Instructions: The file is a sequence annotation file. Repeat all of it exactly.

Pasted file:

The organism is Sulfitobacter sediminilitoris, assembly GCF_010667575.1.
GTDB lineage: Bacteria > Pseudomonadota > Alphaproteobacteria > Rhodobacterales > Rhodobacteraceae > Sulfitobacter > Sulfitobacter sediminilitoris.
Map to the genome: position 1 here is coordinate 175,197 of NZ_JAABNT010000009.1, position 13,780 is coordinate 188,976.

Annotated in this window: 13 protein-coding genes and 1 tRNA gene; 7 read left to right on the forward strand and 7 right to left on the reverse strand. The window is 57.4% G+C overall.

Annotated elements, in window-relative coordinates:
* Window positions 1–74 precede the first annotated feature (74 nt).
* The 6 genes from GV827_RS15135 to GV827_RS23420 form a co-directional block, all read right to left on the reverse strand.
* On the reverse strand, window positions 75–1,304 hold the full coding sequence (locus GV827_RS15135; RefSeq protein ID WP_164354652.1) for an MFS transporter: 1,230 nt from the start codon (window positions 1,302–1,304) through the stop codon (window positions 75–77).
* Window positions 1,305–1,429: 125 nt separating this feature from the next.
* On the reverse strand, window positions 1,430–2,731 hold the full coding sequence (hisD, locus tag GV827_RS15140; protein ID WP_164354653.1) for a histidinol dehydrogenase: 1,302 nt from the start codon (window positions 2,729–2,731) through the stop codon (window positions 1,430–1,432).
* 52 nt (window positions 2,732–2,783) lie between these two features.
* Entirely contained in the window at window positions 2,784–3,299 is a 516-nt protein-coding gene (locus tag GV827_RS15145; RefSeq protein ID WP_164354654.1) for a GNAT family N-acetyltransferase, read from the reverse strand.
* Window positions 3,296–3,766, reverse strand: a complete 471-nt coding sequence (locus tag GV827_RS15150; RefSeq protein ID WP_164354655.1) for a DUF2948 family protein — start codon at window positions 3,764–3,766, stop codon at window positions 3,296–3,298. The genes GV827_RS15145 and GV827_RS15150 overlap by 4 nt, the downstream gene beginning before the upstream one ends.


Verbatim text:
The organism is Sulfitobacter sediminilitoris, assembly GCF_010667575.1.
GTDB lineage: Bacteria > Pseudomonadota > Alphaproteobacteria > Rhodobacterales > Rhodobacteraceae > Sulfitobacter > Sulfitobacter sediminilitoris.
Map to the genome: position 1 here is coordinate 175,197 of NZ_JAABNT010000009.1, position 13,780 is coordinate 188,976.

Annotated in this window: 13 protein-coding genes and 1 tRNA gene; 7 read left to right on the forward strand and 7 right to left on the reverse strand. The window is 57.4% G+C overall.

Annotated elements, in window-relative coordinates:
* Window positions 1–74 precede the first annotated feature (74 nt).
* The 6 genes from GV827_RS15135 to GV827_RS23420 form a co-directional block, all read right to left on the reverse strand.
* On the reverse strand, window positions 75–1,304 hold the full coding sequence (locus GV827_RS15135; RefSeq protein ID WP_164354652.1) for an MFS transporter: 1,230 nt from the start codon (window positions 1,302–1,304) through the stop codon (window positions 75–77).
* Window positions 1,305–1,429: 125 nt separating this feature from the next.
* On the reverse strand, window positions 1,430–2,731 hold the full coding sequence (hisD, locus tag GV827_RS15140; protein ID WP_164354653.1) for a histidinol dehydrogenase: 1,302 nt from the start codon (window positions 2,729–2,731) through the stop codon (window positions 1,430–1,432).
* 52 nt (window positions 2,732–2,783) lie between these two features.
* Entirely contained in the window at window positions 2,784–3,299 is a 516-nt protein-coding gene (locus tag GV827_RS15145; RefSeq protein ID WP_164354654.1) for a GNAT family N-acetyltransferase, read from the reverse strand.
* Window positions 3,296–3,766, reverse strand: a complete 471-nt coding sequence (locus tag GV827_RS15150; RefSeq protein ID WP_164354655.1) for a DUF2948 family protein — start codon at window positions 3,764–3,766, stop codon at window positions 3,296–3,298. The genes GV827_RS15145 and GV827_RS15150 overlap by 4 nt, the downstream gene beginning before the upstream one ends.